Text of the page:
Since 2013, when the economic crisis was at its peak (GDP contracted by c6%), Cyprus economic growth and fiscal performance continuously surpassed expectations, while macro-economic projections have constantly been revised favourably.
The Cyprus economy exhibited positive GDP growth as early as 2015, just 2 years following the peak of the economic crisis. The upward trend was maintained in 2016, following the earlier than scheduled exit from the financial assistance program (having utilized €7,3bn out of the €10bn made available).
GDP growth accelerated further in 2017, placing the island amongst the highest accelerating economies in Europe (2017 expected growth of 3,4%). According to IMF forecasts, the Cyprus economy will sustain a positive outlook with projected GDP growth of c2,6% in 2018 and c2,4% in 2019.
The economic recovery, however, is still challenged by the high level of Non-performing loans (NPLs) which delay the recovery of the banking sector and the return of Cypriot banks to profitability. There has been considerable improvement and undoubted progress regarding the NPLs and the NPL provision coverage since 2014. The NPL ratio in the Cypriot banking sector stood at 43% as of 30 September 2017, which translates to €21bn loans and c.110% of Cyprus’ GDP.
NPLs mainly comprise Households and Non-financial corporations, with NPL ratios of 53% and 49% respectively. The Construction industry, which represents 32% of Non-financial corporations’ NPLs, has the highest NPL ratio of all industries (64%).
Although some reforms towards assisting on the restructuring and/or resolution of loans have been implemented to date, such as the set-up of Personal Repayment Plans, debt relief orders to qualifying borrowers and creation of Arrears Management Units, the problem appears to be persistent.
The continuation of the NPL issue recently turned banks towards expert, third party NPL servicers for more effective management and resolution of the problematic loan portfolios. In 2017, Hellenic Bank and Cyprus Cooperative Bank signed servicing contracts with APS and Altamira respectively. However, given that both contracts have been in effect only for a few months, it will take some time before results can be witnessed.
Despite undoubted progress achieved over the last years and the significant deleveraging carried out by banks, the NPL issue appears to be deep-rooted in the Cypriot banking sector and requires more determined and perhaps even radical system-wide measures.
It is imperative to revise the legislation package around NPLs, introducing changes to the Insolvency framework for enabling more efficient and effective out-of-court collateral enforcement/foreclosures. The judicial system could also be an area where improvements may be implemented; under the current judicial system, court procedures are lengthy with no time restriction in resolving insolvency issues, while courts appear to lack relevant specialisation in settling such cases. Strategic defaulters, borrowers who have the capacity to repay their loans but refrain from doing so, take advantage of the deficiencies and ineffectiveness of the surrounding legal framework.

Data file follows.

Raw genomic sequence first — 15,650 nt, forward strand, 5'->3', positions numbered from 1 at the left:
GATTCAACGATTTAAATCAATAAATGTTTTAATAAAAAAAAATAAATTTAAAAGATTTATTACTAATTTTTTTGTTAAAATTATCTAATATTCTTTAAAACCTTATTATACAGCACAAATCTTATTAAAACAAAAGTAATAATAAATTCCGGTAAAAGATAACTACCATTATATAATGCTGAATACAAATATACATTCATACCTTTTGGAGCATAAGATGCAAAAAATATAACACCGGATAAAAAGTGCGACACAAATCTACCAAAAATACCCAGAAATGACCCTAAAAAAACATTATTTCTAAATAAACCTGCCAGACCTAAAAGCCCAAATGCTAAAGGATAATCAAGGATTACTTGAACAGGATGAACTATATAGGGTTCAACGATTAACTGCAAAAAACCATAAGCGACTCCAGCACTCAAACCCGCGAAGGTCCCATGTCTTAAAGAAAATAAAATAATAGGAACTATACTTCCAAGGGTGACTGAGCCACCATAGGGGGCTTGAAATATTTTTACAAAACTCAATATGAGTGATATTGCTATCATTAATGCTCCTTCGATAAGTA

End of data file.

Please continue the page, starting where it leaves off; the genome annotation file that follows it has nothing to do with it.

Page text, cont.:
The laws for the securitisation and the sale of loans could further facilitate the development of the distressed asset market. Transactions involving sale of loan portfolios have been considerably low, with the most recent one being the sale of €145m (gross value) non-retail secured and unsecured loans by Hellenic Bank to a listed Norwegian corporation specialising in debt purchasing. Until recently, banks appeared unable to bear the losses from selling these loans at a large discount due to the banks’ thin capital buffers. Increased provisions booked over the last years, especially in respect of unsecured loans, could make the sale of such loans more feasible.
The largely untested loan disposal legislation, along with the relatively low data quality around Cypriot NPLs, also prevent interested investors from making informed / fairer pricing decisions in respect of such loans.
The high level of NPLs creates interest from investors specifically in distressed assets; such investors have different risk appetites (and required return targets) compared to investors interested in traditional banking operations. Removing the NPLs from banks’ balance sheets (e.g. via disposals) could become the basis for the rapid redemption of the NPL’s from the Cypriot banks’ balance sheet, whilst enabling banks to attract fresh capital for their operations. Although such a split would create significant losses for banks if NPLs were to be carved out / disposed of at prices below their book value (closer to investor ask prices), these losses could be covered by fresh capital injections from private investors looking to invest in traditional banking operations in Cyprus.
Overall, despite the growth and promising economic prospects for the Cyprus economy, the high level of NPLs remains a problem for the economy and the banking sector in particular. Growth alone is not sufficient to reduce NPLs. A systemic strategy/solution involving more effective legislation with regard to insolvency and sale of loans as well as restructuring solution with willing/cooperative delinquent borrowers is necessary to be implemented. Separating traditional banking operations from non-core assets, hence diversifying the investment offering based on different risk appetites, could also create a more appealing proposition to investors and attract fresh capital in the Cypriot banking sector.